NVIDIA CEO, European Generative AI Executives Discuss Keys to Success | Nvidia blog

Three leading European generative AI startups joined NVIDIA founder and CEO Jensen Huang this week to talk about the new era of computing.

More than 500 developers, researchers, entrepreneurs and executives from all over Europe and beyond gathered in the Spindler and Klatt, a stylish riverside meeting place in Berlin.

Huang started the reception by tapping the message he delivered Monday at the Berlin Summit for Earth Virtualization Engines (EVE), an international collaboration focused on climate science. She shared details of NVIDIA’s Earth-2 initiative and how accelerated computing, AI-powered simulation, and interactive digital twins are driving climate science research.

Before sitting down for a fireside chat with the founders of the three startups, Huang introduced the audience to some special guests, four of the world’s leading climate modeling scientists, whom he called the unsung heroes of saving the planet.

These scientists have dedicated their careers to advancing climate science, said Huang. With EVE’s vision, they are the architects of the new era of climate science.

Facing formidable forces

There is a huge amount of AI startups in Germany and I am happy to see that, Huang said. You are in a brand new information age and when that happens, everyone is back to square one.

Huang welcomed the founders of Blackshark.ai, Magic and DeepL to the stage. Planetary management, artificial general intelligence or AGI, and language translation are some of the ways startups are using generative AI.

  • Blackshark.ai uses artificial intelligence and distributed spatial computing hyperscaling to transform 2D images into data-rich 3D worlds.
  • Magic is building an AGI software engineer, enabling small teams to code significantly faster and cheaper.
  • DeepL aims to help everyone communicate with everyone else with its AI-powered translation tool.

All three companies make solutions that could be seen as at odds with the products of established companies.

An audience of over 500 joined in the fireside chat.

Why did you face such formidable forces? Huang asked the founders.

Blackshark co-founder and CEO Michael Putz shared that the startup product is similar to what you might see in Google Earth.

But Blackshark said its coverage of the planet is 100%, compared to Google Earth’s 20%. And while Google could take a few months to update parts of its map, Blackshark only needs three days, Putz said.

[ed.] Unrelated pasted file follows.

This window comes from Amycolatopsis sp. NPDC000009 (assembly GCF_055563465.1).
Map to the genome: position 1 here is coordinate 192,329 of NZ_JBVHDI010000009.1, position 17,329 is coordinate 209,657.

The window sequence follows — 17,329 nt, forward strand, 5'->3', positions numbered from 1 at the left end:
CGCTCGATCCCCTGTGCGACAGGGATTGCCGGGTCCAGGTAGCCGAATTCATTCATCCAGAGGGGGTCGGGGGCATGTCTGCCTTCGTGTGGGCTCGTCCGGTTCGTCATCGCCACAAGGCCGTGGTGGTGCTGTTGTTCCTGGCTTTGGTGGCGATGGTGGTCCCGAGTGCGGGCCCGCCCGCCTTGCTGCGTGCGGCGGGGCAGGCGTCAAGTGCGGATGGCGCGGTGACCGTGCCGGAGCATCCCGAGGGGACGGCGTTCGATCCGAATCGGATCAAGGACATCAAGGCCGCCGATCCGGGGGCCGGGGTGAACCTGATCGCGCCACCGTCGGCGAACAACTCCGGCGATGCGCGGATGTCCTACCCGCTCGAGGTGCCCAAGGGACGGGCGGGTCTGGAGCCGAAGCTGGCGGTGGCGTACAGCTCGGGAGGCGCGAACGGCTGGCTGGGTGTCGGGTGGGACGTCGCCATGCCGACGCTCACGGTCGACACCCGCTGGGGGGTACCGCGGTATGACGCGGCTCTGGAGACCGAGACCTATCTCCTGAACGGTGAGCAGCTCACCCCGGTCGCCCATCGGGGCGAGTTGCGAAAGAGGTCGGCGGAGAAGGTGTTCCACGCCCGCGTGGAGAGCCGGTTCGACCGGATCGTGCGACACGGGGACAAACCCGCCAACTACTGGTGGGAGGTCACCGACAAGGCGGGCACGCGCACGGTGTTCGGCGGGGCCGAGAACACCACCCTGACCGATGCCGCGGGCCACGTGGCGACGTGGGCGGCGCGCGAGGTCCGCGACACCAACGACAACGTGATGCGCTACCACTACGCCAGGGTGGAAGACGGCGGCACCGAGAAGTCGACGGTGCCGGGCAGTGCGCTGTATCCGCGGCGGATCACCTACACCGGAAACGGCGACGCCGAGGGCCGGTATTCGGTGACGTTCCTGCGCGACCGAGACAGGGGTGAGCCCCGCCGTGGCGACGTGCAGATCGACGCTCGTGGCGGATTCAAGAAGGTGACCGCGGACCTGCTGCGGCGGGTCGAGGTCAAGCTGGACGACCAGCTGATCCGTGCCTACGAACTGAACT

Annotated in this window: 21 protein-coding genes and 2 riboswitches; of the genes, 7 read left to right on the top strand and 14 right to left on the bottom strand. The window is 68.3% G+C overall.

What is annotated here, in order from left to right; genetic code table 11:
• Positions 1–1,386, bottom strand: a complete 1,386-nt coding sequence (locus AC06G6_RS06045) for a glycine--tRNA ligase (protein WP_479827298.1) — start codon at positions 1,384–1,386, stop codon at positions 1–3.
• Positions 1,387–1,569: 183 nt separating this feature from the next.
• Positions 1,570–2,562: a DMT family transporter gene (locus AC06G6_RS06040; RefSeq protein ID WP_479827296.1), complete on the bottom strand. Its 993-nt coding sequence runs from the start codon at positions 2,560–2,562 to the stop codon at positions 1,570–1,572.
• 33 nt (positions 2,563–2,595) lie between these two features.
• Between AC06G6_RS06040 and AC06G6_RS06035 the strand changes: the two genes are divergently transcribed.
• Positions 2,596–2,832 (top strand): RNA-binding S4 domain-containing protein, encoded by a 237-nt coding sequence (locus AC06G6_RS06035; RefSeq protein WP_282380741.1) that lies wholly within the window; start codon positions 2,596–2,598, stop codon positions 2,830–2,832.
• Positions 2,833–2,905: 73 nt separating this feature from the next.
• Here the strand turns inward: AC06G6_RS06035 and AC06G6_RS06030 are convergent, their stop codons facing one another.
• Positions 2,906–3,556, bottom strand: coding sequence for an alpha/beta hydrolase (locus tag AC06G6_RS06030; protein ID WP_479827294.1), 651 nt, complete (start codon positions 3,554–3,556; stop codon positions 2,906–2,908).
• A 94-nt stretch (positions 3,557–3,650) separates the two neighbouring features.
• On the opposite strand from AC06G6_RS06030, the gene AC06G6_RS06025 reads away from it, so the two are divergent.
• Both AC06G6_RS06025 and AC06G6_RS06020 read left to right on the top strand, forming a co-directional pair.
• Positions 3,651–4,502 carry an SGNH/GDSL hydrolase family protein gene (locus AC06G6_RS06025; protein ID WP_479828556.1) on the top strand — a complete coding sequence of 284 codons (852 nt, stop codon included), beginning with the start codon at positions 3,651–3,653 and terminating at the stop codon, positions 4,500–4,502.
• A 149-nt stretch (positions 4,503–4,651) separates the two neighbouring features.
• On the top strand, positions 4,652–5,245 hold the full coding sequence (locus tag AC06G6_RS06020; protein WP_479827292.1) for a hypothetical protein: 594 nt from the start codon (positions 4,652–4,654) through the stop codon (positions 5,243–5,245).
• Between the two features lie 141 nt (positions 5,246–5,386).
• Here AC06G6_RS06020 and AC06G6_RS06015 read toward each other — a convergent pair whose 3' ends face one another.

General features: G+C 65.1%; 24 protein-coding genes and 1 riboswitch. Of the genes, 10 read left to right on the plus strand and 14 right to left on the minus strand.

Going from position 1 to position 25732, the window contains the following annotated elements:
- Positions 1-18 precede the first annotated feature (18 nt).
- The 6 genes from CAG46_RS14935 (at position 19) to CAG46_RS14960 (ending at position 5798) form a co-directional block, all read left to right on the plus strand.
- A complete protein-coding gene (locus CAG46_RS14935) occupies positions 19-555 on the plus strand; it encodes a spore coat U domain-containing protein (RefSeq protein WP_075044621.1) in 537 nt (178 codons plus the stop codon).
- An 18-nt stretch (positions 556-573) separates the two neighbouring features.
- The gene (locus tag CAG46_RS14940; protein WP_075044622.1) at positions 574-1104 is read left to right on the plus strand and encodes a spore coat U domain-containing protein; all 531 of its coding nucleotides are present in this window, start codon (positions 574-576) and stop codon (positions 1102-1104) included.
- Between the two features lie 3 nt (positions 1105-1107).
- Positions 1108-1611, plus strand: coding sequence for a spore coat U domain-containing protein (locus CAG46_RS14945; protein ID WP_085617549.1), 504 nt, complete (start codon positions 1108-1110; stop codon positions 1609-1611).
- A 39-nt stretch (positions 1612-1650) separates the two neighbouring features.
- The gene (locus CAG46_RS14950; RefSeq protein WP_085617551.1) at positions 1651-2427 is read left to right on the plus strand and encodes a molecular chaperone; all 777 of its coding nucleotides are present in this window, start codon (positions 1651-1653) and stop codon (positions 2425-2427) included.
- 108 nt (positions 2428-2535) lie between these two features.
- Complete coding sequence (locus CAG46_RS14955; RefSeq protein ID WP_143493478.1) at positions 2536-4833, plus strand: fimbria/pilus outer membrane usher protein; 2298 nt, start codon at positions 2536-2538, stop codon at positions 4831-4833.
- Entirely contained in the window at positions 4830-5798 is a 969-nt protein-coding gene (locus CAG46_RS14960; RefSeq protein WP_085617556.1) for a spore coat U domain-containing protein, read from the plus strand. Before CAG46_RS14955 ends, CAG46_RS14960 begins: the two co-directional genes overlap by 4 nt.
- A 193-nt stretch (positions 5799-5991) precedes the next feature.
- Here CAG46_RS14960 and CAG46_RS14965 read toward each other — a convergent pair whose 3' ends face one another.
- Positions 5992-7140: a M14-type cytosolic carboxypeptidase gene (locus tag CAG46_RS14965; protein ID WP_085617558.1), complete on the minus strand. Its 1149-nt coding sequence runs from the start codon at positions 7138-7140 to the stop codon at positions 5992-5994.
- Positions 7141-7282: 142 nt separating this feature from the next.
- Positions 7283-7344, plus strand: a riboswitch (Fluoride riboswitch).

Magic co-founder, CEO and head of AI Eric Steinberger explained how his company is looking to build an AGI AI software engineer who will function as if they were a team of humans.

He said he will remember conversations from months ago and can be sent through an app like any other engineer. Rather than create an alternative to existing solutions, Magic seeks to build something categorically different.

It’s hard to build, but if we get it right, we’re on a level playing field, even against the giants, Steinberger said.

DeepL founder and CEO Jaroslav Kutylowski said his company’s job was initially an intellectual challenge. Could they do better than Google? the team wondered. It seemed funny to Kutylowski.

Intuition, Efficiency and Resilience

Steinberger got a laugh from the audience as he asked Huang about his decision-making process to move NVIDIA forward. You are right, always or almost always. How do you make these decisions before it’s obvious?

That’s a tough question, Huang replied.

Huang talked about the insight that comes from decision-making, saying that, in his case, it comes from life and industrial experience. In the case of NVIDIA, he said it comes from having many ideas in the kitchen at once.

He explained that with the invention of the GPU, the intention was never to replace the CPU, but to make the GPU part of the next big computer by taking a full-stack approach.

With data centers and the cloud, Putz sought advice on the best approach for startups when it comes to computing.

NVIDIA joined the fabled semiconductor industry where very little capital was needed for a factory to funnel resources into R&D teams of 30-50 engineers instead of 500 like a more traditional semiconductor company.

Today, Huang explained, with software generation 2.0, startups can’t spend all of their money on the engineers they need to save some to prototype and refine their software.

And it’s important to use the right tools to get the job done for cost-effective workloads. A CPU might be cheaper than a GPU per instance, but running a workload on a GPU will take 10 times less time, he said.

Kutylowski asked about the most significant challenges NVIDIA and Huang have faced over the company’s 30-year journey.

I go into things with the attitude of, How hard can this be? Well, it turns out it’s super hard, replied Huang. But if someone else can do it, why can’t I?

The answer includes the right attitude, self-confidence, a willingness to learn, and not setting an expectation of perfection from day one, she said. Being resilient as you fail to the point where you ultimately succeed is when you learn, Huang said.

#NVIDIA #CEO #European #Generative #Executives #Discuss #Keys #Success #Nvidia #blog
Image Source : blogs.nvidia.com

Leave a Comment